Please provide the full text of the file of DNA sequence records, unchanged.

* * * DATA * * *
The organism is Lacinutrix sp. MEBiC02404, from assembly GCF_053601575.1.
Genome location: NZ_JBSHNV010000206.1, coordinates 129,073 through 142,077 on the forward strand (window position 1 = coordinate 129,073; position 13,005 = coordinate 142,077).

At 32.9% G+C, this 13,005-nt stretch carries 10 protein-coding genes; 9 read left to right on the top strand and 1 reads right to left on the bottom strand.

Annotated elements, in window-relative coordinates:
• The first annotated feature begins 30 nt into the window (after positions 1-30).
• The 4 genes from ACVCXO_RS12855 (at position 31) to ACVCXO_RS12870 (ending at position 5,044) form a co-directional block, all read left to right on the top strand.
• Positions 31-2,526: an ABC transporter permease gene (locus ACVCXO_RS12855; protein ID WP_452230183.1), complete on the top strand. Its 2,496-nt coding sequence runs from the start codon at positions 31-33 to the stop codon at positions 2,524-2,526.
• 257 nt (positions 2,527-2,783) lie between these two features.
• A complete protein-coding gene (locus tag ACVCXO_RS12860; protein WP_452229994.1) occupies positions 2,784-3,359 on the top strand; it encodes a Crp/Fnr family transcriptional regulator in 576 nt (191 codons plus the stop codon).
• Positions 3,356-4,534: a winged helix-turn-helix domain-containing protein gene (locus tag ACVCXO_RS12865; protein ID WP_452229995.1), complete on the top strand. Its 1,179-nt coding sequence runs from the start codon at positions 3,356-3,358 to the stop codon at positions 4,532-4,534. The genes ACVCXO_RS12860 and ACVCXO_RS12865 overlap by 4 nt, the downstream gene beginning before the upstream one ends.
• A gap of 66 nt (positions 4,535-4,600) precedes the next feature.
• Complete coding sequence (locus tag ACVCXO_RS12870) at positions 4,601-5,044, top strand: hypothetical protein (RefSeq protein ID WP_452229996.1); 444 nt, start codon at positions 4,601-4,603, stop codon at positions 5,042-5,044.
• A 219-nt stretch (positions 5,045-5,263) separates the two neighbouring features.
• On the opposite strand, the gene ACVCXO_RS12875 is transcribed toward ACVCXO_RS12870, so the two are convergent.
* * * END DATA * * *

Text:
The organism is Lacinutrix sp. MEBiC02404, from assembly GCF_053601575.1.
Genome location: NZ_JBSHNV010000206.1, coordinates 129,073 through 142,077 on the forward strand (window position 1 = coordinate 129,073; position 13,005 = coordinate 142,077).

At 32.9% G+C, this 13,005-nt stretch carries 10 protein-coding genes; 9 read left to right on the top strand and 1 reads right to left on the bottom strand.

Annotated elements, in window-relative coordinates:
• The first annotated feature begins 30 nt into the window (after positions 1-30).
• The 4 genes from ACVCXO_RS12855 (at position 31) to ACVCXO_RS12870 (ending at position 5,044) form a co-directional block, all read left to right on the top strand.
• Positions 31-2,526: an ABC transporter permease gene (locus ACVCXO_RS12855; protein ID WP_452230183.1), complete on the top strand. Its 2,496-nt coding sequence runs from the start codon at positions 31-33 to the stop codon at positions 2,524-2,526.
• 257 nt (positions 2,527-2,783) lie between these two features.
• A complete protein-coding gene (locus tag ACVCXO_RS12860; protein WP_452229994.1) occupies positions 2,784-3,359 on the top strand; it encodes a Crp/Fnr family transcriptional regulator in 576 nt (191 codons plus the stop codon).
• Positions 3,356-4,534: a winged helix-turn-helix domain-containing protein gene (locus tag ACVCXO_RS12865; protein ID WP_452229995.1), complete on the top strand. Its 1,179-nt coding sequence runs from the start codon at positions 3,356-3,358 to the stop codon at positions 4,532-4,534. The genes ACVCXO_RS12860 and ACVCXO_RS12865 overlap by 4 nt, the downstream gene beginning before the upstream one ends.
• A gap of 66 nt (positions 4,535-4,600) precedes the next feature.
• Complete coding sequence (locus tag ACVCXO_RS12870) at positions 4,601-5,044, top strand: hypothetical protein (RefSeq protein ID WP_452229996.1); 444 nt, start codon at positions 4,601-4,603, stop codon at positions 5,042-5,044.
• A 219-nt stretch (positions 5,045-5,263) separates the two neighbouring features.
• On the opposite strand, the gene ACVCXO_RS12875 is transcribed toward ACVCXO_RS12870, so the two are convergent.